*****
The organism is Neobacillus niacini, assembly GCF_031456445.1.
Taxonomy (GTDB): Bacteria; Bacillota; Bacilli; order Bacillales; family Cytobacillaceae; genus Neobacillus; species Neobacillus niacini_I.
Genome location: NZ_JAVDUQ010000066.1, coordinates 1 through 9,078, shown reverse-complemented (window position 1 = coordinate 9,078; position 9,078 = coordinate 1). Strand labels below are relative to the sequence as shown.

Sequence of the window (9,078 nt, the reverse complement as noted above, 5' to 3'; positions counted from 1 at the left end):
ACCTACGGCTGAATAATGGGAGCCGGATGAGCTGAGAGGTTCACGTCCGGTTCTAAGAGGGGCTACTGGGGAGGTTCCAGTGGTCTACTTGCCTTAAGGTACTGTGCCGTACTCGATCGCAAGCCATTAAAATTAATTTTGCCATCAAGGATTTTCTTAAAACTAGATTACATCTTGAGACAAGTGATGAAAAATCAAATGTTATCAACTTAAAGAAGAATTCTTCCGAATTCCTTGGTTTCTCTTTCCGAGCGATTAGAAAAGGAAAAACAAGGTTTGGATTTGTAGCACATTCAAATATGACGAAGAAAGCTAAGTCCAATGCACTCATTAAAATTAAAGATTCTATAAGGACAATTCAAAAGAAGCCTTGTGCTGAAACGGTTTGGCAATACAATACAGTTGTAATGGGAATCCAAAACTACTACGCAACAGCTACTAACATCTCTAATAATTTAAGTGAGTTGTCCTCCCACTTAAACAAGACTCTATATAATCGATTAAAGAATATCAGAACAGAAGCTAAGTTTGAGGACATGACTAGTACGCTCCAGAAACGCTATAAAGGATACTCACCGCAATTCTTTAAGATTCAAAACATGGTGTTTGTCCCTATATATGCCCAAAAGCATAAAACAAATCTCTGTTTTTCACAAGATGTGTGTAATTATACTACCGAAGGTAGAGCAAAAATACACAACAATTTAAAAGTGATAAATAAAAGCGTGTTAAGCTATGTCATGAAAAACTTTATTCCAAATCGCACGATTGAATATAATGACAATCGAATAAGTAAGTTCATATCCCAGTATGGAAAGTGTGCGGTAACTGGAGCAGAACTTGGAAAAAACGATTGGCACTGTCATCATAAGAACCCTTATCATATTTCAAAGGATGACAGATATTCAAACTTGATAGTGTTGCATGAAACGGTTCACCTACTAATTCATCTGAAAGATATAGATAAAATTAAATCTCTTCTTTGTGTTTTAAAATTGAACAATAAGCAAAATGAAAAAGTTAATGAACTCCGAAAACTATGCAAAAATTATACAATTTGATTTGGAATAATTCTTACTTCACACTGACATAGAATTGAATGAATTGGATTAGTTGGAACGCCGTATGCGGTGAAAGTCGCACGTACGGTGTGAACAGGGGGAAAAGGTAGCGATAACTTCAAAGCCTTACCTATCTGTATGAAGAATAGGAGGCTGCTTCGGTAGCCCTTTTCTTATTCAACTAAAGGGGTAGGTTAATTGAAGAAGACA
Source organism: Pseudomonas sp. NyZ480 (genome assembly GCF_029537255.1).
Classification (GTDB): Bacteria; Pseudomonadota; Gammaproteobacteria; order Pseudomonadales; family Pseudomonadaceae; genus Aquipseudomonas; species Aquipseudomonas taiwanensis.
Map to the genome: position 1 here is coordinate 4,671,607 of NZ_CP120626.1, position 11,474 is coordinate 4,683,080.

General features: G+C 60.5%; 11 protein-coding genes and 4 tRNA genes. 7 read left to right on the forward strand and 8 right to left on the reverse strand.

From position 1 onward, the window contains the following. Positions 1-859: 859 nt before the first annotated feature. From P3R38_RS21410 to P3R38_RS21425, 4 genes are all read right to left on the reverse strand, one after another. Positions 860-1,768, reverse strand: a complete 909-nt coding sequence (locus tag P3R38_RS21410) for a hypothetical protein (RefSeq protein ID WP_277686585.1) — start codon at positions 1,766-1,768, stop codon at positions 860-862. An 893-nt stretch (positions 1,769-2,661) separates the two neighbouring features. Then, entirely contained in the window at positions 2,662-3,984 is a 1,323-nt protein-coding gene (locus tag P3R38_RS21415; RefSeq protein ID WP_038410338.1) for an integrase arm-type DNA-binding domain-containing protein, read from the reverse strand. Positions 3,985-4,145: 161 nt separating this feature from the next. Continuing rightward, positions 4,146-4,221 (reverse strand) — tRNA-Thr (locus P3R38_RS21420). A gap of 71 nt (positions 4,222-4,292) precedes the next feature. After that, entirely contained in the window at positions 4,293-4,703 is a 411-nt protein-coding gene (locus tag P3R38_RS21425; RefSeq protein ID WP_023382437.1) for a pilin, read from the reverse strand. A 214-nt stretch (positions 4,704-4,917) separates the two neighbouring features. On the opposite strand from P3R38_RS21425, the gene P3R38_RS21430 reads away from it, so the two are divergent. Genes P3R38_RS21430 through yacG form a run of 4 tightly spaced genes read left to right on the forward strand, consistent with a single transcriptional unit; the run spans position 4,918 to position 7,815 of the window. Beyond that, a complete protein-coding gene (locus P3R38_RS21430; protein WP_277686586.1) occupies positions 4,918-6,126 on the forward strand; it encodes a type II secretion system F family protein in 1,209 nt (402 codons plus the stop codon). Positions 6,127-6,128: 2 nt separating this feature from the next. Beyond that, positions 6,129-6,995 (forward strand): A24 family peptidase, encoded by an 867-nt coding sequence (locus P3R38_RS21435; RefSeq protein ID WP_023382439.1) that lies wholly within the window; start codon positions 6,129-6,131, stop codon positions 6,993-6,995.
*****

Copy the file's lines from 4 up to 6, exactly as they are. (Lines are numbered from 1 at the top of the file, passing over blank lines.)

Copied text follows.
Sequence of the window (9,078 nt, the reverse complement as noted above, 5' to 3'; positions counted from 1 at the left end):
ACCTACGGCTGAATAATGGGAGCCGGATGAGCTGAGAGGTTCACGTCCGGTTCTAAGAGGGGCTACTGGGGAGGTTCCAGTGGTCTACTTGCCTTAAGGTACTGTGCCGTACTCGATCGCAAGCCATTAAAATTAATTTTGCCATCAAGGATTTTCTTAAAACTAGATTACATCTTGAGACAAGTGATGAAAAATCAAATGTTATCAACTTAAAGAAGAATTCTTCCGAATTCCTTGGTTTCTCTTTCCGAGCGATTAGAAAAGGAAAAACAAGGTTTGGATTTGTAGCACATTCAAATATGACGAAGAAAGCTAAGTCCAATGCACTCATTAAAATTAAAGATTCTATAAGGACAATTCAAAAGAAGCCTTGTGCTGAAACGGTTTGGCAATACAATACAGTTGTAATGGGAATCCAAAACTACTACGCAACAGCTACTAACATCTCTAATAATTTAAGTGAGTTGTCCTCCCACTTAAACAAGACTCTATATAATCGATTAAAGAATATCAGAACAGAAGCTAAGTTTGAGGACATGACTAGTACGCTCCAGAAACGCTATAAAGGATACTCACCGCAATTCTTTAAGATTCAAAACATGGTGTTTGTCCCTATATATGCCCAAAAGCATAAAACAAATCTCTGTTTTTCACAAGATGTGTGTAATTATACTACCGAAGGTAGAGCAAAAATACACAACAATTTAAAAGTGATAAATAAAAGCGTGTTAAGCTATGTCATGAAAAACTTTATTCCAAATCGCACGATTGAATATAATGACAATCGAATAAGTAAGTTCATATCCCAGTATGGAAAGTGTGCGGTAACTGGAGCAGAACTTGGAAAAAACGATTGGCACTGTCATCATAAGAACCCTTATCATATTTCAAAGGATGACAGATATTCAAACTTGATAGTGTTGCATGAAACGGTTCACCTACTAATTCATCTGAAAGATATAGATAAAATTAAATCTCTTCTTTGTGTTTTAAAATTGAACAATAAGCAAAATGAAAAAGTTAATGAACTCCGAAAACTATGCAAAAATTATACAATTTGATTTGGAATAATTCTTACTTCACACTGACATAGAATTGAATGAATTGGATTAGTTGGAACGCCGTATGCGGTGAAAGTCGCACGTACGGTGTGAACAGGGGGAAAAGGTAGCGATAACTTCAAAGCCTTACCTATCTGTATGAAGAATAGGAGGCTGCTTCGGTAGCCCTTTTCTTATTCAACTAAAGGGGTAGGTTAATTGAAGAAGACA
Source organism: Pseudomonas sp. NyZ480 (genome assembly GCF_029537255.1).